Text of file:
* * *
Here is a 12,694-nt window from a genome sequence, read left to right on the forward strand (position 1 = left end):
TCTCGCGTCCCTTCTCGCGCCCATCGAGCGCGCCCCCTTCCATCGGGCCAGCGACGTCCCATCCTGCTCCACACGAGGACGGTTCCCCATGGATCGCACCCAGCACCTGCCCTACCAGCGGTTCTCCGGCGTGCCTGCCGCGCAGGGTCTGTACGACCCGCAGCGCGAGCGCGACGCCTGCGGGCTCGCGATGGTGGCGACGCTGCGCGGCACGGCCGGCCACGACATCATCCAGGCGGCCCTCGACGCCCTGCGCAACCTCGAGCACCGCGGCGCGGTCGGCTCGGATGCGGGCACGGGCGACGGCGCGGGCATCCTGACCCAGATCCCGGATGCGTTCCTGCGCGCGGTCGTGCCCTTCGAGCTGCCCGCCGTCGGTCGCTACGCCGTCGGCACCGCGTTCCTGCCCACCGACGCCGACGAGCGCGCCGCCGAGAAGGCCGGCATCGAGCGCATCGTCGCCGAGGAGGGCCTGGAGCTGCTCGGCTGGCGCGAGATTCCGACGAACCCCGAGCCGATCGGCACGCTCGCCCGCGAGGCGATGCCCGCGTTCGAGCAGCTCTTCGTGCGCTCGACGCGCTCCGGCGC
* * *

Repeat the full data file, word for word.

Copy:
Here is a 12,694-nt window from a genome sequence, read left to right on the forward strand (position 1 = left end):
TCTCGCGTCCCTTCTCGCGCCCATCGAGCGCGCCCCCTTCCATCGGGCCAGCGACGTCCCATCCTGCTCCACACGAGGACGGTTCCCCATGGATCGCACCCAGCACCTGCCCTACCAGCGGTTCTCCGGCGTGCCTGCCGCGCAGGGTCTGTACGACCCGCAGCGCGAGCGCGACGCCTGCGGGCTCGCGATGGTGGCGACGCTGCGCGGCACGGCCGGCCACGACATCATCCAGGCGGCCCTCGACGCCCTGCGCAACCTCGAGCACCGCGGCGCGGTCGGCTCGGATGCGGGCACGGGCGACGGCGCGGGCATCCTGACCCAGATCCCGGATGCGTTCCTGCGCGCGGTCGTGCCCTTCGAGCTGCCCGCCGTCGGTCGCTACGCCGTCGGCACCGCGTTCCTGCCCACCGACGCCGACGAGCGCGCCGCCGAGAAGGCCGGCATCGAGCGCATCGTCGCCGAGGAGGGCCTGGAGCTGCTCGGCTGGCGCGAGATTCCGACGAACCCCGAGCCGATCGGCACGCTCGCCCGCGAGGCGATGCCCGCGTTCGAGCAGCTCTTCGTGCGCTCGACGCGCTCCGGCGC